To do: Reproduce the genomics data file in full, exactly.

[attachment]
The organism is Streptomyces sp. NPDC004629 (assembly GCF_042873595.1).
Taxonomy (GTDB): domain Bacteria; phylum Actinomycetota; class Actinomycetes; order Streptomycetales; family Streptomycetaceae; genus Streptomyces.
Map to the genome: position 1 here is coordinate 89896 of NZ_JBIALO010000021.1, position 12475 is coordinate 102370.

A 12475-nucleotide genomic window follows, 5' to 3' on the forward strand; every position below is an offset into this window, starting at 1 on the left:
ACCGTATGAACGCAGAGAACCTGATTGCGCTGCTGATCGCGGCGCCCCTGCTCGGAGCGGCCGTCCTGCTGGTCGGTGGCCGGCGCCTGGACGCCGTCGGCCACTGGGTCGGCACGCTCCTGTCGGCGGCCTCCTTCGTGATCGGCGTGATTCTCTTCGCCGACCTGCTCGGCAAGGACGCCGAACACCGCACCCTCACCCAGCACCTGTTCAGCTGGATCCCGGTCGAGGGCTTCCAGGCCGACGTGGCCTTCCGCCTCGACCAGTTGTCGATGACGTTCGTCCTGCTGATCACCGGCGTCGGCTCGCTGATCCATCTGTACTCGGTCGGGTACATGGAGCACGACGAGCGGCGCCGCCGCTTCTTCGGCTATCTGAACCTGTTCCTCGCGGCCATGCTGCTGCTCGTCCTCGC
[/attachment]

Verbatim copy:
The organism is Streptomyces sp. NPDC004629 (assembly GCF_042873595.1).
Taxonomy (GTDB): domain Bacteria; phylum Actinomycetota; class Actinomycetes; order Streptomycetales; family Streptomycetaceae; genus Streptomyces.
Map to the genome: position 1 here is coordinate 89896 of NZ_JBIALO010000021.1, position 12475 is coordinate 102370.

A 12475-nucleotide genomic window follows, 5' to 3' on the forward strand; every position below is an offset into this window, starting at 1 on the left:
ACCGTATGAACGCAGAGAACCTGATTGCGCTGCTGATCGCGGCGCCCCTGCTCGGAGCGGCCGTCCTGCTGGTCGGTGGCCGGCGCCTGGACGCCGTCGGCCACTGGGTCGGCACGCTCCTGTCGGCGGCCTCCTTCGTGATCGGCGTGATTCTCTTCGCCGACCTGCTCGGCAAGGACGCCGAACACCGCACCCTCACCCAGCACCTGTTCAGCTGGATCCCGGTCGAGGGCTTCCAGGCCGACGTGGCCTTCCGCCTCGACCAGTTGTCGATGACGTTCGTCCTGCTGATCACCGGCGTCGGCTCGCTGATCCATCTGTACTCGGTCGGGTACATGGAGCACGACGAGCGGCGCCGCCGCTTCTTCGGCTATCTGAACCTGTTCCTCGCGGCCATGCTGCTGCTCGTCCTCGC